Denis Diderot 'Rameau's Nephew' – 'Le Neveu de Rameau': A Multi-Media Bilingual Edition, edited by Marianne Hobson. Incorporates specially-recorded musical pieces into the body of the text, offering a sensory and scholarly evocation of Diderot’s work for a general audience – as in this example.
Engaging with Everyday Sounds, by Marcel Cobussen is a rich and inspiring exploration of the role of sounds in everyday life, which weaves embedded audio files, images, and journal excerpts into the book to create a multimodal monograph that explores the relationships of humans, nonhumans, and their environments through sound.
A Musicology of Performance: Theory and Method Based on Bach's Solos for Violin, by Dorottya Fabian*. Brings sound as well as scholarship to the study of musical performance through its wealth of embedded audio examples – readers are thus better able to evaluate Fabian’s interpretations, as in this example.
Annunciations: Sacred Music for the Twenty-First Century, edited by George Corbett. A study of the relationship between the sacred and music that includes the scores and recordings of six new choral pieces, offering both art and analysis, as in this example.
Searching for Sharing: Heritage and Multimedia in Africa, edited by Daniela Merolla and Mark Turin. Includes videos of performances in action, illuminating visual and aural aspects that go far beyond the words on the page. View an example.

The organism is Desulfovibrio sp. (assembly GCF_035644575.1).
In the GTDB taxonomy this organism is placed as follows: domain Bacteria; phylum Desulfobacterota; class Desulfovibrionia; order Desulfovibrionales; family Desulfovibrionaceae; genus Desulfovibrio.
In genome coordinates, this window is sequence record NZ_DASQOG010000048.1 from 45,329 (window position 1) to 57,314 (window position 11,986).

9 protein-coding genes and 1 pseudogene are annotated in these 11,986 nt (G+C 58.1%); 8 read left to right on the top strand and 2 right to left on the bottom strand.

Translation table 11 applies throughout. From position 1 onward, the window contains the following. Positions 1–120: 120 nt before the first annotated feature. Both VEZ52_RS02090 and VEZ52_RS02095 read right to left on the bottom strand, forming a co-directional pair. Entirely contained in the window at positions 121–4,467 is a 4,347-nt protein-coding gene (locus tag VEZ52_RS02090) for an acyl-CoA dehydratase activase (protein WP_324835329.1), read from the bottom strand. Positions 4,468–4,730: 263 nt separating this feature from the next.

Ovid, Amores (Book One), by William Turpin. With embedded audio files of the Latin text read aloud, giving students a fuller understanding of the poetry and language, as in this example.
History of International Relations: A Non-European Perspective, by Erik Ringmar. This textbook includes many topic boxes that delve more deeply into a particular subject. They are accompanied by hyperlinks (in the digital editions) and scannable QR codes and a URL (in the print editions) that link to the author's website, where more resources are available for each topic. See an example.
The Idea of Europe: Enlightenment Perspectives, edited by Catriona Seth and Rotraud von Kulessa. Links to audio recordings of several of the extracts in this anthology allow the reader to hear the pieces delivered in their original language. Hyperlinks are used in digital editions and scannable QR codes are used in print editions alongside the URL. See an example.